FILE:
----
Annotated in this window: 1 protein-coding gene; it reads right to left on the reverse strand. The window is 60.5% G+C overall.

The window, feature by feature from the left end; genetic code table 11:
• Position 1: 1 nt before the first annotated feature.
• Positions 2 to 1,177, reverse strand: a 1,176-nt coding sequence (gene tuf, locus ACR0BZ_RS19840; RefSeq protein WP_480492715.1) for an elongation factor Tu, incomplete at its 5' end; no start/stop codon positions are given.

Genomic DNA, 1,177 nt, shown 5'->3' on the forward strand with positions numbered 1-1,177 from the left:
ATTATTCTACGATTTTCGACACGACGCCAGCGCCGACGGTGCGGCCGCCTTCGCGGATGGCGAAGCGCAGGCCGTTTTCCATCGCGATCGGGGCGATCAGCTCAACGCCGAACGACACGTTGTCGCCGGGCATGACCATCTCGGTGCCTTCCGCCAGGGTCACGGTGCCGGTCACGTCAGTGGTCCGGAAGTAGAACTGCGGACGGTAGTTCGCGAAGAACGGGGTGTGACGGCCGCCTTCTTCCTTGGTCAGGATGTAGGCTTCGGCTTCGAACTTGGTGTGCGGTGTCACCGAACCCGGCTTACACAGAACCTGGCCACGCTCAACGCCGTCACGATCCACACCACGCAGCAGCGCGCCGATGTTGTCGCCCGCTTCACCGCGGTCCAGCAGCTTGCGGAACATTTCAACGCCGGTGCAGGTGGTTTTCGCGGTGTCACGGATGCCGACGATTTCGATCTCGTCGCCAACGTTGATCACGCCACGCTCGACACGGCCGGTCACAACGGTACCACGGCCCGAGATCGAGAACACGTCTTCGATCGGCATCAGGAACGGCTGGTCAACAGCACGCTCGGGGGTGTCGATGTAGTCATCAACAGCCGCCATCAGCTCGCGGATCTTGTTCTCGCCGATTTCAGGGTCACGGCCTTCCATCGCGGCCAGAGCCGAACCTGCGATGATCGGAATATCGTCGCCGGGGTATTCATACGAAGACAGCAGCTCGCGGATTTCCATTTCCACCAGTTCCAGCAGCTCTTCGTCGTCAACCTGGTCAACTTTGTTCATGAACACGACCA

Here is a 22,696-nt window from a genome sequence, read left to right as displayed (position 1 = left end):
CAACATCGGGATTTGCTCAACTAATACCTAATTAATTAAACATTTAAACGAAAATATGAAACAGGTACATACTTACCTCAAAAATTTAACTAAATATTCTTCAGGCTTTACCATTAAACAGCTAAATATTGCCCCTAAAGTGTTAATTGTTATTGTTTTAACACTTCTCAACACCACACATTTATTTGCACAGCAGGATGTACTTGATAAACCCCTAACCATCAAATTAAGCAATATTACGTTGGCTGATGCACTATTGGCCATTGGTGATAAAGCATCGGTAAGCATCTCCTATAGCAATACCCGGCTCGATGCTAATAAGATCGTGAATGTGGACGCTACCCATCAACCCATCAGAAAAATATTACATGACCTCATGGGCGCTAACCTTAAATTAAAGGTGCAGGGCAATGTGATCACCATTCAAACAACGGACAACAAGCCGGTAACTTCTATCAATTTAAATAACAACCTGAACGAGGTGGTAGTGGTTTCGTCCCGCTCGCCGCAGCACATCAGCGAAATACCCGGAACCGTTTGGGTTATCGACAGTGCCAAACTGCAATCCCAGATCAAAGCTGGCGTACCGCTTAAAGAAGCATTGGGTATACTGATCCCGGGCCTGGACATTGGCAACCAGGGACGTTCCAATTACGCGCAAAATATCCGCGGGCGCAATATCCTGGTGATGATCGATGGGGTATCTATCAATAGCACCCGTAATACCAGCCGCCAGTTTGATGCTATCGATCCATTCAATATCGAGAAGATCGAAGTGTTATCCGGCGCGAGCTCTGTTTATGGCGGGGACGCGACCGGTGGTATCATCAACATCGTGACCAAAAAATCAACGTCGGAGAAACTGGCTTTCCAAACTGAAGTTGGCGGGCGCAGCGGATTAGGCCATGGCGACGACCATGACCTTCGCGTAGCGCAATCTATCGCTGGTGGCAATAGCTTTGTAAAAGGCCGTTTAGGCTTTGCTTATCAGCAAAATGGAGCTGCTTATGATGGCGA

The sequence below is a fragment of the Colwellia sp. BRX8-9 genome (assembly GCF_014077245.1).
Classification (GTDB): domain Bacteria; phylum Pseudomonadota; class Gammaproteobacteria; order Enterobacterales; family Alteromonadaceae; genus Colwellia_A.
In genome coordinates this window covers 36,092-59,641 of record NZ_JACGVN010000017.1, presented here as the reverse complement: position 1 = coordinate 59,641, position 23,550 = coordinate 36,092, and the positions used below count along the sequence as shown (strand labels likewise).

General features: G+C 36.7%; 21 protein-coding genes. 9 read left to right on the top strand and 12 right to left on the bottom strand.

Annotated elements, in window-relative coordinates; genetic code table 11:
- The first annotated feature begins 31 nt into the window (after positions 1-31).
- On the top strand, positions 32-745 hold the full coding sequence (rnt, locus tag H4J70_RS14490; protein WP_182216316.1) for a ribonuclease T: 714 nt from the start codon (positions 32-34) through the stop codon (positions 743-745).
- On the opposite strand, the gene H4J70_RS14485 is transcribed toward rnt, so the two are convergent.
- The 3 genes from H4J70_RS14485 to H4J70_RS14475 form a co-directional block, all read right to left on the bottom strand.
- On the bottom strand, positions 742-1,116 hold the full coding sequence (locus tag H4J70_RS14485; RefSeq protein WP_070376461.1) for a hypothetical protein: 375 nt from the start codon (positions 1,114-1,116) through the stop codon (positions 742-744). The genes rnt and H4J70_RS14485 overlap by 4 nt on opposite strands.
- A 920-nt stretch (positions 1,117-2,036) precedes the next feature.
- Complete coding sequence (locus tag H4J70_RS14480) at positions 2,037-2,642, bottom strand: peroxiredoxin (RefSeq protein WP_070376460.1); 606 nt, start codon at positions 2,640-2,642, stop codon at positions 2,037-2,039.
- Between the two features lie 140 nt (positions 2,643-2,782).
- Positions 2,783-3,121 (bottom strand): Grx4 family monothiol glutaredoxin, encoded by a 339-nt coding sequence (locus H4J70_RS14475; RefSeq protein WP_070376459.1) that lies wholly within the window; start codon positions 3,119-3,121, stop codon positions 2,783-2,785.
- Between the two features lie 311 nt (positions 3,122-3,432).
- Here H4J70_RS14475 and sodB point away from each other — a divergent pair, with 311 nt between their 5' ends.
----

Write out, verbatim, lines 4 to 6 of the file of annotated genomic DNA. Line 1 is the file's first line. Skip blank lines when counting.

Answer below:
• Positions 2 to 1,177, reverse strand: a 1,176-nt coding sequence (gene tuf, locus ACR0BZ_RS19840; RefSeq protein WP_480492715.1) for an elongation factor Tu, incomplete at its 5' end; no start/stop codon positions are given.

Genomic DNA, 1,177 nt, shown 5'->3' on the forward strand with positions numbered 1-1,177 from the left:
ATTATTCTACGATTTTCGACACGACGCCAGCGCCGACGGTGCGGCCGCCTTCGCGGATGGCGAAGCGCAGGCCGTTTTCCATCGCGATCGGGGCGATCAGCTCAACGCCGAACGACACGTTGTCGCCGGGCATGACCATCTCGGTGCCTTCCGCCAGGGTCACGGTGCCGGTCACGTCAGTGGTCCGGAAGTAGAACTGCGGACGGTAGTTCGCGAAGAACGGGGTGTGACGGCCGCCTTCTTCCTTGGTCAGGATGTAGGCTTCGGCTTCGAACTTGGTGTGCGGTGTCACCGAACCCGGCTTACACAGAACCTGGCCACGCTCAACGCCGTCACGATCCACACCACGCAGCAGCGCGCCGATGTTGTCGCCCGCTTCACCGCGGTCCAGCAGCTTGCGGAACATTTCAACGCCGGTGCAGGTGGTTTTCGCGGTGTCACGGATGCCGACGATTTCGATCTCGTCGCCAACGTTGATCACGCCACGCTCGACACGGCCGGTCACAACGGTACCACGGCCCGAGATCGAGAACACGTCTTCGATCGGCATCAGGAACGGCTGGTCAACAGCACGCTCGGGGGTGTCGATGTAGTCATCAACAGCCGCCATCAGCTCGCGGATCTTGTTCTCGCCGATTTCAGGGTCACGGCCTTCCATCGCGGCCAGAGCCGAACCTGCGATGATCGGAATATCGTCGCCGGGGTATTCATACGAAGACAGCAGCTCGCGGATTTCCATTTCCACCAGTTCCAGCAGCTCTTCGTCGTCAACCTGGTCAACTTTGTTCATGAACACGACCA